Analysis is complicated by the fact that a difference in sex is not a necessary condition of sexual activity and hence (most courts think) of sexual harassment. There is plenty of homosexual activity these days (perhaps all days); some of it occurs in the workplace; and some involves the extorting of sexual favors by superiors, or other behaviors that when heterosexual expose employers to liability for sexual harassment in violation of Title VII's prohibition of sex discrimination. E.g., Hopkins v. Baltimore Gas & Electric Co., 77 F.3d 745 (4th Cir. 1996); Morgan v. Massachusetts General Hospital, 901 F.2d 186, 192 (1st Cir. 1990). And then there is the specter of the perfectly bisexual harasser--a number 3 on the Kinsey Scale of sexual preference--who by definition is indifferent to the sex of his victims and so engages in sexual harassment without discriminating on the basis of sex. See Barnes v. Costle, 561 F.2d 983, 990 n. 55 (D.C. Cir. 1977). With examples like these the government urges us to affirm the dismissal of the plaintiffs' claim of sexual harassment on the ground that, since the harassment was impartially directed against the male and the female accused of improper sexual activity, there was no discrimination on grounds of sex.

We do not find this class of arguments compelling, and are rather surprised to find the Department of Justice urging them. Although supported by dicta in some cases, id.; Rowinsky v. Bryan Independent School District, 80 F.3d 1006, 1016 (5th Cir. 1996); Rabidue v. Osceola Refining Co., 805 F.2d 611, 620 (6th Cir. 1986); Henson v. City of Dundee, 682 F.2d 897, 903-04 (11th Cir. 1982), such arguments interpret sex discrimination in too literal a fashion. Sexual harassment was brought under the aegis of Title VII's sex discrimination clause because it makes the workplace difficult for women on account of their sex. There is some homosexual harassment in the workplace and a little bit of sexual harassment of men by women, but these are relatively esoteric practices that do not detract seriously from the fact that sexual harassment is a source of substantial nonpecuniary costs to many working women. It would be exceedingly perverse if a male worker could buy his supervisors and his company immunity from Title VII liability by taking care to harass sexually an occasional male worker, though his preferred targets were female. See Steiner v. Showboat Operating Co., supra, 25 F.3d at 1464.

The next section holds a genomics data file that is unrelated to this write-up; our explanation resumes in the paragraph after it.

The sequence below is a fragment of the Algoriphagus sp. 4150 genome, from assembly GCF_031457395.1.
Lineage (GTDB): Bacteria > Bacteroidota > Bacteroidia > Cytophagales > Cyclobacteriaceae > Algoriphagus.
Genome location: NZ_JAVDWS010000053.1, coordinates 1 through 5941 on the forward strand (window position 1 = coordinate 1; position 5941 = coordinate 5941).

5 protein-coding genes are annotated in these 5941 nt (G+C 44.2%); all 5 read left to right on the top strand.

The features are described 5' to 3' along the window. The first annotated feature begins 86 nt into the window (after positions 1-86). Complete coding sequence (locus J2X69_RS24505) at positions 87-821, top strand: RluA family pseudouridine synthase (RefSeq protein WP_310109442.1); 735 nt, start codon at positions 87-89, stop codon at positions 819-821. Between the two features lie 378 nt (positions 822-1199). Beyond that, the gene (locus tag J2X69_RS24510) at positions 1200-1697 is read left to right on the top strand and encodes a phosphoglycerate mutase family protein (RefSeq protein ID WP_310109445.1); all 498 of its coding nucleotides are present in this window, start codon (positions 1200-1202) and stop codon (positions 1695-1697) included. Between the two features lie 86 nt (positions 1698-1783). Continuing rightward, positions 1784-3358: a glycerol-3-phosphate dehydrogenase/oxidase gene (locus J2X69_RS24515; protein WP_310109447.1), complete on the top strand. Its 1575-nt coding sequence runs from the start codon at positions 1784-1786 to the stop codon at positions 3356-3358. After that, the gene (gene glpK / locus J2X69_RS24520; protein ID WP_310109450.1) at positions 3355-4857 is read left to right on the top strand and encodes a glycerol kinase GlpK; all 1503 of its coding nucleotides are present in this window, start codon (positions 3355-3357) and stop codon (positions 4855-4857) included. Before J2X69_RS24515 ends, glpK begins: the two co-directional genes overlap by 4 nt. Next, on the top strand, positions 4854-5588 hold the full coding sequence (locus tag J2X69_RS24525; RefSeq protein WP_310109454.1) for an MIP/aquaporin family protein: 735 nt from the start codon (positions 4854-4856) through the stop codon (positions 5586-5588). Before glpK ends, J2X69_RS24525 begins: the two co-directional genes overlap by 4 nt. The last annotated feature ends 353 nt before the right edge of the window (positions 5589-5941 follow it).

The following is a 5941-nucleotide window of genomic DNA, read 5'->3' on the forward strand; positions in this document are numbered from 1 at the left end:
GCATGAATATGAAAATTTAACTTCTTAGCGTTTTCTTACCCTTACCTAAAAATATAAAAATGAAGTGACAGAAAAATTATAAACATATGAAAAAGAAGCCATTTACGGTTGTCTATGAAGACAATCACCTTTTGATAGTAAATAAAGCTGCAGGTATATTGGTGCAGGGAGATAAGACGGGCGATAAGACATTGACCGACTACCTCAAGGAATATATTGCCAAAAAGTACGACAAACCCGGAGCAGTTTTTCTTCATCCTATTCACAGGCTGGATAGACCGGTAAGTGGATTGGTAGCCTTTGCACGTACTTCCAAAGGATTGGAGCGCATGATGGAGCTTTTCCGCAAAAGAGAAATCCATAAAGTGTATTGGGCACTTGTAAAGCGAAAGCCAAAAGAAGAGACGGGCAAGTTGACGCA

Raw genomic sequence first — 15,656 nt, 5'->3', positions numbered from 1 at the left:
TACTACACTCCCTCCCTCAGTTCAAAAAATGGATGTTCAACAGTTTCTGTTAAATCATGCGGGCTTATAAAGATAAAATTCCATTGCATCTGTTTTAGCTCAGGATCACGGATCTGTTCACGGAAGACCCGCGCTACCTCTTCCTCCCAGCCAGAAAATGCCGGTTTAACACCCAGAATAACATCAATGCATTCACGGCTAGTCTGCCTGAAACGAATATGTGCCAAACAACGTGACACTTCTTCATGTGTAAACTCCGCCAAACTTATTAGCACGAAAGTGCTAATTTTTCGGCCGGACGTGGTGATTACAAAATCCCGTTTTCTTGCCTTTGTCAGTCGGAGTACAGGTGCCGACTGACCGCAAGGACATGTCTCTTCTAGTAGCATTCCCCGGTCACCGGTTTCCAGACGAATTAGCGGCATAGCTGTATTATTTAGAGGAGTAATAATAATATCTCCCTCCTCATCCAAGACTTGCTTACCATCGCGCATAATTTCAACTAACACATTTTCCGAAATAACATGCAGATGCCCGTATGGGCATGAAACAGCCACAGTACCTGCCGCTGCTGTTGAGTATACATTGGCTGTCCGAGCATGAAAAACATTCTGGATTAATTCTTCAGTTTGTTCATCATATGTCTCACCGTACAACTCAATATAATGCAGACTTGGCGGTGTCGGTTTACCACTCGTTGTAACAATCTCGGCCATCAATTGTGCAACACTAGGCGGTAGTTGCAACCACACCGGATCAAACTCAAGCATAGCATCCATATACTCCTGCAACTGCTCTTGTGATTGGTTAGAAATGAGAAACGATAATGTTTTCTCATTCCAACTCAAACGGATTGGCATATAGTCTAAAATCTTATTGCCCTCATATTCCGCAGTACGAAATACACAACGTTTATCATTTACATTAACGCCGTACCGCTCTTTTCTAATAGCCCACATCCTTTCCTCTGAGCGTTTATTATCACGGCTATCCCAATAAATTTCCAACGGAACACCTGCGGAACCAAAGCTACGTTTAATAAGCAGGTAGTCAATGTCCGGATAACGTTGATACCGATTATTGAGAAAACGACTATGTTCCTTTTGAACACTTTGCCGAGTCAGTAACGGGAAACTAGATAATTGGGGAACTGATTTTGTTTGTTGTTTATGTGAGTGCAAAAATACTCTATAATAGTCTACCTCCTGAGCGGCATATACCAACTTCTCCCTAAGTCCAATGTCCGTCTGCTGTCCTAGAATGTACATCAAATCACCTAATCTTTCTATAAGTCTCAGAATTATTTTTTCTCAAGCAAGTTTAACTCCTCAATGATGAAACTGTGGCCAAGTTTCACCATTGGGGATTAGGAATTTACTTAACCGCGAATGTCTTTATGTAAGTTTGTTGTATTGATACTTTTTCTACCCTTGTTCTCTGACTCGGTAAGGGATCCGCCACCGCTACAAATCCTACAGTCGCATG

Although we conclude that a claim of sexual harassment might arise from verbal harassment of a pair of male and female employees falsely accused of sexual hanky-panky in derogation of their duty to their employer, we do not think it can do so in the circumstances detailed at such length in the complaint. The plaintiffs' employer received a complaint of job-related sexual misconduct by them. Although the complaint was anonymous, the plaintiffs do not argue that their employer was obliged or even entitled to ignore it. Employers who disregard charges of sex-related misconduct by their employees run a considerable risk of being sanctioned for having tolerated sexual harassment. It behooved HUD to investigate the charges against the plaintiffs, and since the plaintiffs were employed in the department's investigative arm the department had to turn to another department for investigators. For this reason and to preserve an appearance of impartiality, HUD had to give the bloodhounds a long leash. Police officers, FBI agents, and other persons engaged in the investigation of misconduct, whether criminal or civil, sometimes stray across the indistinct line that separates vigorous from abusive investigation. The Defense Department's investigators may have done so in this case. The question is whether an investigation of sexual harassment that exceeds the proper limits is itself a form of actionable sexual harassment.

The objections to such an extension of the concept of sexual harassment are both practical and doctrinal. The practical objection is that it places the employer on a razor's edge. A parallel concern figured in this court's and the Supreme Court's decision that state welfare workers, who can be liable under the Constitution for removing children from parental custody without good cause, should not also be liable under the Constitution for failing without good cause to remove children from parental custody. DeShaney v. Winnebago County Dept. of Social Services, 812 F.2d 298, 303 (7th Cir. 1987), aff'd, 489 U.S. 189, 203, 109 S. Ct. 998, 1007, 103 L. Ed. 2d 249 (1989). The employer who fails to investigate a charge of sexual misconduct will be liable under Title VII, should the charge turn out to be meritorious, for having failed to exercise due care to prevent sexual harassment. E.g., Carr v. Allison Gas Turbine Division, 32 F.3d 1007, 1011-12 (7th Cir. 1994); Saxton v. American Tel. & Tel. Co., 10 F.3d 526, 535 (7th Cir. 1993); Cortes v. Maxus Exploration Co., 977 F.2d 195, 199 (5th Cir. 1992). But if, because the employer wants to demonstrate how seriously he takes such charges, the investigation oversteps the proper bounds, causing humiliation to the targets of the investigation, the employer will, under the interpretation of the law that the plaintiffs urge in this case, also be guilty of sexual harassment.